Perhaps there is something damaged in his brain. We don’t know the circumstances of his birth; he arrived in the rushes overnight. Even the smallest deviation from perfection could have far-reaching consequences, and I am left wondering what other problems may come if we fix this one. He may well die, but we are advised to keep trying.

Chaos and outrage have lapped across this project over the last week. I have been kicked and crushed by cattle a dozen times, and my knee has swollen to be almost unbendable. Vandals set the forest on fire behind the house, and the bull escaped through palls of smoke and pulled down fences on his way. The herd refused to be gathered for blood testing. The vet breathed down my neck and checked her watch for the next appointment until I finally gave up and sent her away in defeat. Behind these exhausting failures, I have watched this fine little calf decline and fail.

I try not to forget where I am and what I have chosen. The old, consoling hills stand against the sunset; they’ve seen worse than this.





We found our buck sailing on the edge of the forest. The sun was gone, and the birds were up to roost. He drifted in silence through webs of deep grass like a boat in the twilight, stirring up a bow wave of moths and froth which glittered around him like spray. He was in his element; foxgloves bowed, and the grass lapped against him.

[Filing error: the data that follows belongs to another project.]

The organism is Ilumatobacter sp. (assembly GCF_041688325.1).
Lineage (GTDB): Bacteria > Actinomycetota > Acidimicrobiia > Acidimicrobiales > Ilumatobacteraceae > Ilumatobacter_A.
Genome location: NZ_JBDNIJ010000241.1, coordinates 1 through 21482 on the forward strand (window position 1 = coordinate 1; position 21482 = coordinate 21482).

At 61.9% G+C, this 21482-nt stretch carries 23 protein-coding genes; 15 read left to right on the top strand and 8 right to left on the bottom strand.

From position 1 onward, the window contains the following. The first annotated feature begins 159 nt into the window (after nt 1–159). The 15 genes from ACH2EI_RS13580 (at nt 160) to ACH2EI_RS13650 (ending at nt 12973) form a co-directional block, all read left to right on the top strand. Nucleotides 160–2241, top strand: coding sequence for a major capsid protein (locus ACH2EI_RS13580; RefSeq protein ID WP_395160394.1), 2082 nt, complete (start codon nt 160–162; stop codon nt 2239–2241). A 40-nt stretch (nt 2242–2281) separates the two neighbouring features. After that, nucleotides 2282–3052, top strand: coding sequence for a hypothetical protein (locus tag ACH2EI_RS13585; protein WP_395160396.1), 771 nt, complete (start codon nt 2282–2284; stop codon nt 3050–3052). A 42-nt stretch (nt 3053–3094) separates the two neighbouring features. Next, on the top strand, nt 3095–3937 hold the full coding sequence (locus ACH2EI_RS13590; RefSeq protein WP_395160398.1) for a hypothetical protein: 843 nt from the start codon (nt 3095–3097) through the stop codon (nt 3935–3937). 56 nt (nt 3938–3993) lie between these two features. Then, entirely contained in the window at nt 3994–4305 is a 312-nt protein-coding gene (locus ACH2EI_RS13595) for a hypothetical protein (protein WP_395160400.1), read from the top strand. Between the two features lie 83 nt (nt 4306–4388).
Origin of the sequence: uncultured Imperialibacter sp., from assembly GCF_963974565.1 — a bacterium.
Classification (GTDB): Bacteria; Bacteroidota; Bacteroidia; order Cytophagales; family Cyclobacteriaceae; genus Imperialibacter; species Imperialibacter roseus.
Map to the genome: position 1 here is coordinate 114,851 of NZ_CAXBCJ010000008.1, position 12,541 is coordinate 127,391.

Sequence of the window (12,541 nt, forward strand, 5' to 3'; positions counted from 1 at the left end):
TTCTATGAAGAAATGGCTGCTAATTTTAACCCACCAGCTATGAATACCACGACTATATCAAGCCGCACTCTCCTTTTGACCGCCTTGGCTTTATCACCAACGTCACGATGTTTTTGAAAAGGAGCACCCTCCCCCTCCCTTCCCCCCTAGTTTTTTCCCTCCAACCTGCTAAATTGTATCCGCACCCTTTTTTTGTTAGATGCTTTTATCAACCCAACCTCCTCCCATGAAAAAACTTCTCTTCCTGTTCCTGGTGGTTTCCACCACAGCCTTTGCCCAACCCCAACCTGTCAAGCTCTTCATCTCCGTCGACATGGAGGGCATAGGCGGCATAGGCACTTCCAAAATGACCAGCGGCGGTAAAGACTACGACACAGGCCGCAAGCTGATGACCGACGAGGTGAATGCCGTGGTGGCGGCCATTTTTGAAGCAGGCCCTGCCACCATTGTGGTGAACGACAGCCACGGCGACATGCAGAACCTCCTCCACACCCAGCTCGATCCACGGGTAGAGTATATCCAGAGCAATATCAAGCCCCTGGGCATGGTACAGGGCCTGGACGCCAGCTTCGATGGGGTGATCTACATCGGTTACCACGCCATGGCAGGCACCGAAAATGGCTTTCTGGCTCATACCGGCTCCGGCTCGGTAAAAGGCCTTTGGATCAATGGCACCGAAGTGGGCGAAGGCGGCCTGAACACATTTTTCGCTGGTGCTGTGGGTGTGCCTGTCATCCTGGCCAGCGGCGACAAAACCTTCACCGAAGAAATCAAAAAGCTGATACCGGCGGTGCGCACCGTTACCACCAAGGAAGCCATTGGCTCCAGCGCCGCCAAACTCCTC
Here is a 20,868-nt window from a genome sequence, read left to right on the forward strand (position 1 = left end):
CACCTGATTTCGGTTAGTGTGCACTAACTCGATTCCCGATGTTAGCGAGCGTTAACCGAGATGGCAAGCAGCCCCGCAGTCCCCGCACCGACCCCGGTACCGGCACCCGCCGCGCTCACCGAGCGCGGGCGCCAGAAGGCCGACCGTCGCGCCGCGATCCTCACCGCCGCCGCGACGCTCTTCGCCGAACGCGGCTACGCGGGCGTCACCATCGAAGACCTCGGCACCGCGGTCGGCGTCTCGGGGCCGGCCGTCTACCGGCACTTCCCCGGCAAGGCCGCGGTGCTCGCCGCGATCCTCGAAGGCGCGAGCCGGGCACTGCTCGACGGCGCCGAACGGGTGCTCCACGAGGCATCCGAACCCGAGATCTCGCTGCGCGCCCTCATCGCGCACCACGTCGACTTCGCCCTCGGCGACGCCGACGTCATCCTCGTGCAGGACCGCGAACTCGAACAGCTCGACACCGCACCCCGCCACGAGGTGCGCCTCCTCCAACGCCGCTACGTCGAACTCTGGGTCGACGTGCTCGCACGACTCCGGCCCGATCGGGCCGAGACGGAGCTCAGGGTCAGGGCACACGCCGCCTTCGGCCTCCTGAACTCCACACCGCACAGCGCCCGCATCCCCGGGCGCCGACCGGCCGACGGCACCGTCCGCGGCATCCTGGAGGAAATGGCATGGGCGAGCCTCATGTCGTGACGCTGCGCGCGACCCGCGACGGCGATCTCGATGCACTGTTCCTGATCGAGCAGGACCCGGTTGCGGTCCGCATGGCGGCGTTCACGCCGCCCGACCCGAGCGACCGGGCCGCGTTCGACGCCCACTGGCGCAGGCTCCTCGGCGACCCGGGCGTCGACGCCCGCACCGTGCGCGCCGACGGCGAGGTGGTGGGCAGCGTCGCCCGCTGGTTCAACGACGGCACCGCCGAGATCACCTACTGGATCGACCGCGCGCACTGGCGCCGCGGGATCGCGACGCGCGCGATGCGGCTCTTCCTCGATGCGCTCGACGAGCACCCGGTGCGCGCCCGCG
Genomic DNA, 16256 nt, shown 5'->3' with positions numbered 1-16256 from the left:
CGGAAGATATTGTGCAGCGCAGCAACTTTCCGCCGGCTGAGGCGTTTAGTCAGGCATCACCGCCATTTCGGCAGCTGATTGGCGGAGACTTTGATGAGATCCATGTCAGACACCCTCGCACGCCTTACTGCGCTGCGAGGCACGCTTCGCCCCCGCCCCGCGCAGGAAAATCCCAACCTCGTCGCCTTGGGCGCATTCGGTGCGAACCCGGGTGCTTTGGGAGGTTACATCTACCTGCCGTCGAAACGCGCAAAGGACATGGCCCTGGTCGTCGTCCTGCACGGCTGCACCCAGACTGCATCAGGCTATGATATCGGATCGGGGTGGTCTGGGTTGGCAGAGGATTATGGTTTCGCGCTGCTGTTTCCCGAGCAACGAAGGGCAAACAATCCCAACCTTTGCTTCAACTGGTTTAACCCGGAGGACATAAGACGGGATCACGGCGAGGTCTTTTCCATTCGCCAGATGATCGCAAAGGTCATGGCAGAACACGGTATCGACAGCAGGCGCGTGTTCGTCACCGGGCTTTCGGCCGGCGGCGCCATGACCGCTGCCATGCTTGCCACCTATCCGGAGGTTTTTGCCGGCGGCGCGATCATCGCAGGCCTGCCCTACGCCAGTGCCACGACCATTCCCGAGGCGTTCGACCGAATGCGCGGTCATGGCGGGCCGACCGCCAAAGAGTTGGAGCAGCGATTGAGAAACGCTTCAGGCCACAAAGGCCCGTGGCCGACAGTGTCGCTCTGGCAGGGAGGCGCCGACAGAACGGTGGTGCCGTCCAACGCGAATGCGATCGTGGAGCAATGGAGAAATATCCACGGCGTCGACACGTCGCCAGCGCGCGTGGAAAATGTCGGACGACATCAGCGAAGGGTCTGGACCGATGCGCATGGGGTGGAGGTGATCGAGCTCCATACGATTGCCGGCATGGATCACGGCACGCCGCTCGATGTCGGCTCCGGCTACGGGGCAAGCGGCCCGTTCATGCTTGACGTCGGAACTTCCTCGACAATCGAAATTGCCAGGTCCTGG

His evening dreams smelled of myrtle and asphodel and we closed the gap until seventy yards lay between us. Then a bullet slipped through that warm blur of midges and pollen to strike him amidships. He rushed for one taut moment, confused by the damage and unsure. Then he sank into the long grass and it closed above him with a swirl like water.

An owl tacked into the wind and passed away over the hill.


Looking up to the farm

Nobody can remember a summer like this. Old folk draw comparisons with dry summers they knew in their youth, but none can match this rough, dusting decline which has run for weeks in Galloway. We have had three showers and one wet night since the oats went in at the end of April. It is often dry in the summer, but this heat comes without precedent. Clipping sheep, I felt the skin scorching off my shoulders and blowing away like a burnt amaretti wrapper. My nose is crimson, and I have a deep brown vee above my collarbones.